Boozy Coconut Cream Pie and a look at pie fights in cinema history.
I have always wanted to be in a pie fight. I think that it would be hysterical fun, albeit quite messy. Very messy. But worth it. So I made a pie, a boozy coconut cream pie to go along with this post where I give a brief history of the pie in the face gag and pie fights in cinema and film, including some of my favorite pie fight movie scenes.
I have been a huge fan of slapstick comedy since I was a kid. The Three Stooges, Laurel and Hardy, Abbott and Costello, Charlie Chaplin, The Marx Brothers, Benny Hill, Jerry Lewis, Jack Lemmon, Lucille Ball, Peter Sellers, Gene Wilder, Jim Carrey, Rowan Atkinson. To name a few. They have made me laugh hysterically since I was a child. And still do as an adult.
When I was on Twitter the other night I saw one of my friends tweeting about one of my all time favorite movies, The Marx Brother’s “A Night at The Opera” with the tag #SlapstickFall. I was intrigued. Turns out it was a free online college course, Presented by TCM ( Turner Classic Movies) “Painfully Funny:Exploring Slapstick in the Movies in partnership with Ball State University.
This course is dedicated to 56 slapstick films spanning 90 years. We had discussions, watch videos analyzing gags from many of the films over the years and even have quizzes! The professor teaching the class has an online program every summer with a different movie genre each summer. One was film noir, another was dedicated to all of Alfred Hitchcock’s films. Great class for any film buff.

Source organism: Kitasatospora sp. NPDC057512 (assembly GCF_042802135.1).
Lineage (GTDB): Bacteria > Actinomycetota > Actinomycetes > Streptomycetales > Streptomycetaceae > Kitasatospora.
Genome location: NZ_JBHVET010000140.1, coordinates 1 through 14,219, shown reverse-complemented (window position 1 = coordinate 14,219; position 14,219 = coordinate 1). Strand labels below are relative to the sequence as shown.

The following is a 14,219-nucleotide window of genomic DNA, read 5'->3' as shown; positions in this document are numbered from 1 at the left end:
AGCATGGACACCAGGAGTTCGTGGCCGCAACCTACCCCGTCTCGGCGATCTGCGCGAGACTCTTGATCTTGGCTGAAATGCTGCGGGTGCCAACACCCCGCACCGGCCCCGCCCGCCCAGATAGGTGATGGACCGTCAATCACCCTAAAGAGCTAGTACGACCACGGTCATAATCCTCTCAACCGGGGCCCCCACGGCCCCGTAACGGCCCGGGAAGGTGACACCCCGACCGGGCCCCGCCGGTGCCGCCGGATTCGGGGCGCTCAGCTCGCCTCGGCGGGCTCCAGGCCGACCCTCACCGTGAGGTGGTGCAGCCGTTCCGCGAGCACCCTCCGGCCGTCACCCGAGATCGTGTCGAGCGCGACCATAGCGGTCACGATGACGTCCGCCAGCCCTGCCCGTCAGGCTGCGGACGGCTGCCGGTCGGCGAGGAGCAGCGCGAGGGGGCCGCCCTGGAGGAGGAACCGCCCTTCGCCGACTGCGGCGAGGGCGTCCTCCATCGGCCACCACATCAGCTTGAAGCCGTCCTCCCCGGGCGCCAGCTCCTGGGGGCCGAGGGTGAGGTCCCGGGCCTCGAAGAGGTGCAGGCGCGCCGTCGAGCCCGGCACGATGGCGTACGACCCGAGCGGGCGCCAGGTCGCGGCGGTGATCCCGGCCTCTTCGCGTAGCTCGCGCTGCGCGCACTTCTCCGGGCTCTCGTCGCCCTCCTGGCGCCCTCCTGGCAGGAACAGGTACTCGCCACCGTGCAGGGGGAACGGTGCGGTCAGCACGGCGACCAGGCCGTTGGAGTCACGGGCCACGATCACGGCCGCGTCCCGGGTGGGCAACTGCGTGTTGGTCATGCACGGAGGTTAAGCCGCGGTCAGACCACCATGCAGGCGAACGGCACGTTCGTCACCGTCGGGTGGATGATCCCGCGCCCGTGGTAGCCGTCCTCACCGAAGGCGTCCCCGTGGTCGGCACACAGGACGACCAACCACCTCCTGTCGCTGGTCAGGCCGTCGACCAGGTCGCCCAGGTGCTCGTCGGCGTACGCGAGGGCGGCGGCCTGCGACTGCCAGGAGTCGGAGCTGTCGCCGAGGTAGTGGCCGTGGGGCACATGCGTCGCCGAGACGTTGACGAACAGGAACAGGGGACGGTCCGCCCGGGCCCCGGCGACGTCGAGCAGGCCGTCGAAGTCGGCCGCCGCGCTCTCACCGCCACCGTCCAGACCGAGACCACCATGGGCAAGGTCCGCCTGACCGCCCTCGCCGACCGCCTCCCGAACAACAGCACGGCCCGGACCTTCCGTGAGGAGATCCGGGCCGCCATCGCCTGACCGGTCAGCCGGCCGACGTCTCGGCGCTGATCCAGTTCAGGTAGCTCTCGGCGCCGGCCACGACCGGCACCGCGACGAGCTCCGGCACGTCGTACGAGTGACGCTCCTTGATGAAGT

For the Slapstick class we studied films such as Hips, Hips Hooray starring Dorothy Lee, Thelma Todd, Bert Wheeler and Robert Woosley, The Pip from Pittsburg starring Charley Chase and Thelma Todd, Mon Oncle starring Jacques Tati have all been first time viewings for me during this course. All so hysterical, some of these are shorts, The Pip from Pittsburg being one, which even though it is only 20 minutes long it is clever and funny and full of fun gags.